There is an interesting article at articlebalancedpolitics.org/sole_superpower.htm titled, “Is it good for the world to have the U.S. as the sole superpower?” The article lists five “Yes” arguments and four “No” arguments. The last “No” argument is that other large nations (e.g., France, Germany, UK, Russia) vote against the U.S. frequently because of fear of our superpower status.

Mr. Epp laments that persons 65 years of age have never seen America win a war. He also thinks our military is confused. These statements caused me to read an article titled, “How Has War Changed Since the End of the Cold War?” which can be read at dni.gov/nic/NIC_ 2020_2004_05_25_intro.html (the National Intelligence Council Web site).

The article attempts to explain what is likely to be different about wars in the future, as well as what remains pretty much the same about war throughout history.

So what’s my point, or points?

My first observation: I agree with Mr. Epp that the U.N. is not effective in accomplishing the political, economic and societal goals, and the goal of religious freedom that we believe in here in the U.S. But I don’t think kicking the U.N. out of New York will make the world a less dangerous place. Probably the opposite.

My second observation: Although we may not always agree with our president, I believe our presidents (Obama now, and Bush and Clinton before him) and our military leaders are doing their best to figure out the nature of threats to our freedom, but the nature of the enemy and the nature of future conflicts are difficult to predict.

Prior to 9/11, wars were mostly great-power geopolitical wars. But since 9/11, wars and conflicts have been transnational ethnic and religious conflicts. The enemy doesn’t wear a uniform and the U.S. has not been able to win by bombing the enemy to surrender.

My third observation: There is a real danger in thinking that the way war was conducted in the past is preferable to the way current war is conducted. The following U.S. war-death statistics should bring this point home (excludes wounded): World War I, 116,516; World War II, 405,399; Korean War, 36,574; Vietnam War, 58,220; recent wars August 1990 through present time (Persian Gulf, Iraq, Afghan­istan) about 5,750 to date. So while no one would state that these are “peaceful times,” or that any number of American war deaths is acceptable, given the fact that there will always be warfare, American war deaths the past 20 years have been relatively low compared to prior wars in which the U.S. was involved.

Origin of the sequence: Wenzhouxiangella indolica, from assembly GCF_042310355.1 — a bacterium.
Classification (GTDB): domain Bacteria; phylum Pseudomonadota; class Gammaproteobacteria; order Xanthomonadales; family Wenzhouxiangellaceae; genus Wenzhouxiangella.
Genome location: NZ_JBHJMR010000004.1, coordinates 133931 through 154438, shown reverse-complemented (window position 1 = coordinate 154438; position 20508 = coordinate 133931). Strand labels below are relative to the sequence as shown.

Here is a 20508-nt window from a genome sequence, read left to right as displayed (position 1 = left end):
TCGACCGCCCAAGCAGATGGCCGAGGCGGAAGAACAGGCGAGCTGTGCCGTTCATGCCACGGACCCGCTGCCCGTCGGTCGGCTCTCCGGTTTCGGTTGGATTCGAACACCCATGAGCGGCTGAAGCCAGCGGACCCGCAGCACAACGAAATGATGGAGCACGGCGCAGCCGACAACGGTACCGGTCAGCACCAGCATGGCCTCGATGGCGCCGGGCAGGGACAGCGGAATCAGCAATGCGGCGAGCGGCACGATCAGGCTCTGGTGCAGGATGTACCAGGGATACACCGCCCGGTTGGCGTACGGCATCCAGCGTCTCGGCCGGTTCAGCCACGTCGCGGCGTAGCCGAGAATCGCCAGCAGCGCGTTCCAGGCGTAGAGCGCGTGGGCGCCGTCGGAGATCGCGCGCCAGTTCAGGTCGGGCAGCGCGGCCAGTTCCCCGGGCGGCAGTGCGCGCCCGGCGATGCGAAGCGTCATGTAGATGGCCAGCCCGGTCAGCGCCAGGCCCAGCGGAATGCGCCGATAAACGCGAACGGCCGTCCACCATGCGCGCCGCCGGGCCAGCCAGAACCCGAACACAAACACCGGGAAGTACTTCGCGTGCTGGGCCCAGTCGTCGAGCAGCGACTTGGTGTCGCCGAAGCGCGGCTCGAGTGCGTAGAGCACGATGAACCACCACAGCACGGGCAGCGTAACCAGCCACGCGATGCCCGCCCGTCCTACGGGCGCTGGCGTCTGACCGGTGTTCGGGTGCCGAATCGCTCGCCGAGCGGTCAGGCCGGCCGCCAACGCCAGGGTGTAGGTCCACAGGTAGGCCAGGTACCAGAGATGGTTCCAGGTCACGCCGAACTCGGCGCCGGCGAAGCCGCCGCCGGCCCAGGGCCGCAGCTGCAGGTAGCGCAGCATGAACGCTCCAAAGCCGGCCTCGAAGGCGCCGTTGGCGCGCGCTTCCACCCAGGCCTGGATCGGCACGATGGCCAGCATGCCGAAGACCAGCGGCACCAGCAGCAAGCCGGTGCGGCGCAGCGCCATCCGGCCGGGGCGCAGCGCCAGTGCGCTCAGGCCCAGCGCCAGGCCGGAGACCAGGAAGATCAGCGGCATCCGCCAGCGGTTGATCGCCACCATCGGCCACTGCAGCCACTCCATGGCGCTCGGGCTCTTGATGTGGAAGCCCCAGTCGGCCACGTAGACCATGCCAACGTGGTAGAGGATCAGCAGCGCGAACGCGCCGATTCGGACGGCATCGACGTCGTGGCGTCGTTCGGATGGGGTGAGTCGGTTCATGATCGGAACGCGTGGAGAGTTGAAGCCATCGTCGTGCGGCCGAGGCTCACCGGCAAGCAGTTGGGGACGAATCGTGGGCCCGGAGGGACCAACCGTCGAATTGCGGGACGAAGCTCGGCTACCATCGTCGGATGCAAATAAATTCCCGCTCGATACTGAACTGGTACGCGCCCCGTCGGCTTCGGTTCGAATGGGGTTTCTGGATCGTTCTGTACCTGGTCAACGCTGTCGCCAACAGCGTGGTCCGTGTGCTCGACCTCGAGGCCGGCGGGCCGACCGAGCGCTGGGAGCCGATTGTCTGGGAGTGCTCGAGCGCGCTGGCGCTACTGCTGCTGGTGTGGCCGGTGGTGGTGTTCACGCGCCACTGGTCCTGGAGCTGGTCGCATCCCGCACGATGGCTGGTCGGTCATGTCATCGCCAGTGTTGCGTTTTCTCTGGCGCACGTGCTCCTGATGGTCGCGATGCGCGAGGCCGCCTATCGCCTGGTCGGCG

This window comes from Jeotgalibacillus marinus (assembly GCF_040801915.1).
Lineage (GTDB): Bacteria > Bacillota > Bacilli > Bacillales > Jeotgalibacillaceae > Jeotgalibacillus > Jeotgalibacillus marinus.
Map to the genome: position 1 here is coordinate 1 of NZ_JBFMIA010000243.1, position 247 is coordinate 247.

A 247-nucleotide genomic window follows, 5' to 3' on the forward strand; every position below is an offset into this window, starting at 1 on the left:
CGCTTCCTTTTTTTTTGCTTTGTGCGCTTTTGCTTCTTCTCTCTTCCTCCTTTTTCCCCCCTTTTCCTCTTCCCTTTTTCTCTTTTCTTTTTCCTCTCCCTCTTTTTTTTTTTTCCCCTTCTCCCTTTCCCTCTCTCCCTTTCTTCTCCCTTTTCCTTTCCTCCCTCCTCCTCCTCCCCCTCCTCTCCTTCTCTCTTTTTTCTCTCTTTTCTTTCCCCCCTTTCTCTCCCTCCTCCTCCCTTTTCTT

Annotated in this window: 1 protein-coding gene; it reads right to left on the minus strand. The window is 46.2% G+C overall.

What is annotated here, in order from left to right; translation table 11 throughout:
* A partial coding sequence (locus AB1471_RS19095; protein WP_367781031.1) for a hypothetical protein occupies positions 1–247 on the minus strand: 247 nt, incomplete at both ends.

The article referenced above, and the Bible, agree on one thing: There will always be wars—about land, about religious and ethnic differences, about natural resources.

The U.S., as the sole superpower, cannot afford to adopt a policy of isolationism. We cannot install democratic governments in societies through force. Some countries will remain theocracies, totalitarian, dictatorships, or other forms that infringe on citizens’ freedoms.

Our political leaders will have to figure out how to influence rogue nations. Our military and home land security departments will have to adjust how the U.S. defends itself against the next threat, and hopefully get it right. And U.S. Christians and non-Christians alike should do all they can to show compassion and love for people with ethnic and religious heritage different from our own.

Allen Suderman

Simi Valley, Calif.